godwithoutassumption

A place for thought.

You Know The Drill, part four

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A chilling cold floated in the all but still air as it found its way between the foothills and spilled onto the flat. Tall grass still held dew in droplets at the end of each blade, some green, some already brown in anticipation of a long summer. A white rabbit, looking more like a stuffed toy than something created by God, nibbled first one blade of grass and then another hopping from place to place in defiance of a harsh reality. Hopping, a happy mode of movement, an almost silly way to get from there to here, the rabbit nibbled only enough of a green blade to provide the energy needed to move to another and sample it.

Okay, enough of that! Next step. The top of the Kelly bar when placed into drilling position will be the end that while lying in the driveway has a one inch thick length of round steel sticking out of the eight by eight steel plate. Thread this one-inch round steel with about two inches of course thread. Purchase a swivel (less than three-inches wide, the thinner the better as long as it’s strong) with the same coarse thread at the bottom and an eyelet at the top and screw it into place at the top of the Kelly bar, this will keep our cable from getting twisted every time the bucket goes around. Now back the drilling rig up to the top of the Kelly Bar and raise the mast. A heavy cable should run from a wench on the drill rig, up through a pulley at the top of the mast and back down the length of the mast. (If the cable is not there and within easy reach you should have made this arrangement before the mast was raised.) Allow the wench to release enough cable to reach the swivel on the ground. Run the cable through the eyelet provided and fold the cable back onto itself. Fasten the cable securely with at least two cable clamps.   The next step should be fun, providing no one gets killed.   Shift to lift on the wench and pull the Kelly and yoke up. The bottom end will slide across the driveway leaving a deep scratch in the cement (it is very heavy). Be especially careful when the bottom edge leaves the ground, as the Kelly will be able to swing freely at this point. Stop lifting when the end is about three feet above the ground and not yet above the drilling table.   This next part is hard, be careful! Roll the bucket to a place near the bottom of the Kelly, which is leaning against the drilling table now. (The top of the Kelly is four of five feet from the top of the mast.) Stand the bucket so the cutting edges are at the bottom and the short square of four-inch steel is at the top. Stand back and visualize just where the bottom of the Kelley will need to be in order to drop onto the four-inch square box that will link the two pieces together.   Tie a rope around what we have been calling the yoke. Pull on the yoke while a friend moves the Kelly up with the wench enough to be above the bucket. Move the Kelly by pulling on the rope until it lines up with the receiver on top of the bucket. Have your friend lower the Kelly very slowly until it covers the four inch by four inch square at the top of the bucket, continue to lower the Kelly slowly until the holes we drilled at the bottom of the Kelly and the top of the bucket line up and slip a bolt through all four holes. (If they never line up it may be necessary to turn the bucket a quarter turn and try again.) The Kelly and the bucket are now linked together! Shut off the motor to the wench, wash your hands and we’ll get a sandwich, everything should be fine as long as no one comes by and pulls the handle that releases the wench (more about that later).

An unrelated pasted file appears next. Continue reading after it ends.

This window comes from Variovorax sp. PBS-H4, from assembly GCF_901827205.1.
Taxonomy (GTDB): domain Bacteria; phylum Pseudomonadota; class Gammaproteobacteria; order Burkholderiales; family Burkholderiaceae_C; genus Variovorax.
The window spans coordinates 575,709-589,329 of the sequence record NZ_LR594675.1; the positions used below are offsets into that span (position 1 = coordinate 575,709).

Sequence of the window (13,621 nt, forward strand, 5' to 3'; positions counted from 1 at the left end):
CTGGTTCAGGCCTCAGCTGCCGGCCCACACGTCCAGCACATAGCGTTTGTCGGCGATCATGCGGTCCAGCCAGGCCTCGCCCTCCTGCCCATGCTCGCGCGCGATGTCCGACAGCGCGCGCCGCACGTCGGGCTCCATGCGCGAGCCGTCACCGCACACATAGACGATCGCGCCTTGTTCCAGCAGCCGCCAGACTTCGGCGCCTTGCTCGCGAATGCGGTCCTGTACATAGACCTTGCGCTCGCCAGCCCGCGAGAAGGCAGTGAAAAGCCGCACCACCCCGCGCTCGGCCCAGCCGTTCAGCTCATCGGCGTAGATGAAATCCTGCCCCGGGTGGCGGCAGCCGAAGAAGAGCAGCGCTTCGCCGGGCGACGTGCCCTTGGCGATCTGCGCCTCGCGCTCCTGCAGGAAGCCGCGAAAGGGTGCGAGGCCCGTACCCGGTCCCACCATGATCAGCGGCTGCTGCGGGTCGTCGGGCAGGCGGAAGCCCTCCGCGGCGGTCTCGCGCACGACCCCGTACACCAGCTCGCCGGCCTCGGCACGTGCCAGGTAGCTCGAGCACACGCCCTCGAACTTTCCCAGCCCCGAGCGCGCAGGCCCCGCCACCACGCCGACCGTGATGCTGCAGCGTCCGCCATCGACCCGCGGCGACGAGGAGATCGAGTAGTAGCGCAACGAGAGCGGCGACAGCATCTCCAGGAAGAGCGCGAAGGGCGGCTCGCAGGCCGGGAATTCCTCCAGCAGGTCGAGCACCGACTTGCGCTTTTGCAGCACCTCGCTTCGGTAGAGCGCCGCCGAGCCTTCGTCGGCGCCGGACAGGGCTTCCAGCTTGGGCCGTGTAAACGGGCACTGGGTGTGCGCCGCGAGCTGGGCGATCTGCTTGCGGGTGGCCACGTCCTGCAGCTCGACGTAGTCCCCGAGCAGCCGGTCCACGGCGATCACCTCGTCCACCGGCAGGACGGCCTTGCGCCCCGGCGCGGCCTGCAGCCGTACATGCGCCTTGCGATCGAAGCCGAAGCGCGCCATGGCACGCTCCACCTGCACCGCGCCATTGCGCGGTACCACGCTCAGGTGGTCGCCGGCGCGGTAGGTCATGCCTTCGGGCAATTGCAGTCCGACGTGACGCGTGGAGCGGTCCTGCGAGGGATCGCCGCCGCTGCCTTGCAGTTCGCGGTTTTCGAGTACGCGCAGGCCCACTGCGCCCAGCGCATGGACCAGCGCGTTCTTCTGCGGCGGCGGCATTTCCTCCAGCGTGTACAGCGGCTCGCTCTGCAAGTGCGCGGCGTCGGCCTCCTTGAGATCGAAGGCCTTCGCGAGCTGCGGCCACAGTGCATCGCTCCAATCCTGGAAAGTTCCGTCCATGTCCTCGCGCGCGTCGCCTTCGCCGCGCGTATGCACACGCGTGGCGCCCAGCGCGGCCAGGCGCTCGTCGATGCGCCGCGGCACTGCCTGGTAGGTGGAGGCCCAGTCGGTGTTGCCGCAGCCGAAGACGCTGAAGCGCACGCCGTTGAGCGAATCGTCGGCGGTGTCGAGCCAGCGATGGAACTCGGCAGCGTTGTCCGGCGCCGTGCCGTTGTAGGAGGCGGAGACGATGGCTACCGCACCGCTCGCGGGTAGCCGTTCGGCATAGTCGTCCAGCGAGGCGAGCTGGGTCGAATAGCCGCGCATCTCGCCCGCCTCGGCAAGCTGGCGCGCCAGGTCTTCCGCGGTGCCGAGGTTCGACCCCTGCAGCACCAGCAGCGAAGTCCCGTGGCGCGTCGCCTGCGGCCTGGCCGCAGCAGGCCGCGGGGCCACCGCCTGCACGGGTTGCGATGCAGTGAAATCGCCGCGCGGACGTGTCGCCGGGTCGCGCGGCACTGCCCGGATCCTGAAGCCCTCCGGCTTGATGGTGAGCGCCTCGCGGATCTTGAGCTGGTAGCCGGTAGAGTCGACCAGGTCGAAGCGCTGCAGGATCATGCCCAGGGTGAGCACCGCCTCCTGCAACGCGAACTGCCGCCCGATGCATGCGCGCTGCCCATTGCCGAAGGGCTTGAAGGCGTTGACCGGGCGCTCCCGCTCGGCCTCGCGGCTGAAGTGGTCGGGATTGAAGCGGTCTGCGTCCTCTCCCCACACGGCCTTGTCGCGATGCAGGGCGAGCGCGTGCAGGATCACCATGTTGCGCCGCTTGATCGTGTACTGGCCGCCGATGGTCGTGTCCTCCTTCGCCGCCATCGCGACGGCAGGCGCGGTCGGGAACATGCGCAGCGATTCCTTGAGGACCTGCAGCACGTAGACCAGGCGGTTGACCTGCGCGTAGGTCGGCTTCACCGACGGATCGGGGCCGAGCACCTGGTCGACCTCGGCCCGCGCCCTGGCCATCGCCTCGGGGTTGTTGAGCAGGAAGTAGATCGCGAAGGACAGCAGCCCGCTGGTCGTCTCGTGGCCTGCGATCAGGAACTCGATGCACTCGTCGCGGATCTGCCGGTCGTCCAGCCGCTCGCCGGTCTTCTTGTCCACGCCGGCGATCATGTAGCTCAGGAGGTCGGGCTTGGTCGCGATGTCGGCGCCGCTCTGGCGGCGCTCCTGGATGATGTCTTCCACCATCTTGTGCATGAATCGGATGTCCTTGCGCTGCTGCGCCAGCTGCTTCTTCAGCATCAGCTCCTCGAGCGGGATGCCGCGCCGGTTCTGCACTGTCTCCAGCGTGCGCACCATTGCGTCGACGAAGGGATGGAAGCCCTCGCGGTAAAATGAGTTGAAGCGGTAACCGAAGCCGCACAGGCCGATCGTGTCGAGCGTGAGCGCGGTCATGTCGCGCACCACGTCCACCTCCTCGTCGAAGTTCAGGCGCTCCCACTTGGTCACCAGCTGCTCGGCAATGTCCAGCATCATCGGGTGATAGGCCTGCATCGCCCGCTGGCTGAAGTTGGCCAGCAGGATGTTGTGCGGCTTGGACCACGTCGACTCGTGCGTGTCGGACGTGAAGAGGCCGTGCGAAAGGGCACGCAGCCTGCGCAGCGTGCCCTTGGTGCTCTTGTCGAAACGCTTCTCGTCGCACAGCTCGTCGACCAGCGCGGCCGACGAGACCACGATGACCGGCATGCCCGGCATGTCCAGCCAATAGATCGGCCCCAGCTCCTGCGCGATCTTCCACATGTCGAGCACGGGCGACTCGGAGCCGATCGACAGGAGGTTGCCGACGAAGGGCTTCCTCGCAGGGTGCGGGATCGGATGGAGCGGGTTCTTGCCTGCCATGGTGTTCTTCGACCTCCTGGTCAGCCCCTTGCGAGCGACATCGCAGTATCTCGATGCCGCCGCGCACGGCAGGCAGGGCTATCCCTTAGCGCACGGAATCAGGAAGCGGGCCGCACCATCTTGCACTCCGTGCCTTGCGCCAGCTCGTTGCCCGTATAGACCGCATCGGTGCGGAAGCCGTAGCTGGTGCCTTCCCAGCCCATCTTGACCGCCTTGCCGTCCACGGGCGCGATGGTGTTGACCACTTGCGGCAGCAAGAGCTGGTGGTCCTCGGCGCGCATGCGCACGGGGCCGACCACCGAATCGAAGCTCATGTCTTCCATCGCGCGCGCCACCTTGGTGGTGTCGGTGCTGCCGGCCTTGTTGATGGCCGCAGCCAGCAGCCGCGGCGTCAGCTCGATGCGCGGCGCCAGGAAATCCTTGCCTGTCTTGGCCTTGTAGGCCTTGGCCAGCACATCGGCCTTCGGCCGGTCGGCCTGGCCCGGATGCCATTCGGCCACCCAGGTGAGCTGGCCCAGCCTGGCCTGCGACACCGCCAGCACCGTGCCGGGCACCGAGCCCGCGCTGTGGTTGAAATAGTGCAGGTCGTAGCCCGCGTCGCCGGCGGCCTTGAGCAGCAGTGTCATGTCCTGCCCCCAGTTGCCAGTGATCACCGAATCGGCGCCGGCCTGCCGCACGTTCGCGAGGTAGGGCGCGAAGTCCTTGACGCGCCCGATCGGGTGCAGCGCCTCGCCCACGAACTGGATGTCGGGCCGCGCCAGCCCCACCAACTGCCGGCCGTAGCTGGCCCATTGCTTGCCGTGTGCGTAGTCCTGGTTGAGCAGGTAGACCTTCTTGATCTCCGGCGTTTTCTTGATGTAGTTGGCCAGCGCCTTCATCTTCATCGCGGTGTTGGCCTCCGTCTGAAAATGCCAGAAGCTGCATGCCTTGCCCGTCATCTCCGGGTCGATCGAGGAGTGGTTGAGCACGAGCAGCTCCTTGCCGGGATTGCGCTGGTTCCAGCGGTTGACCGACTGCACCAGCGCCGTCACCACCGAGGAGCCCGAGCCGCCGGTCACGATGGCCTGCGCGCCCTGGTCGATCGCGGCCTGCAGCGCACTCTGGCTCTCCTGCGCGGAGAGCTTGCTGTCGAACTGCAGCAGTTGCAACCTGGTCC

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Author: assumptionisfaith

david blankenship is the author of three books "Randolph W. Owens, missing on Bright Island" (a science fiction novel), "Herb" (a children's book), "Jack's second Life" (contemporary fiction) and several short stories. The books are for sale on Amazon's Kindle and published in paperback by Create Space.

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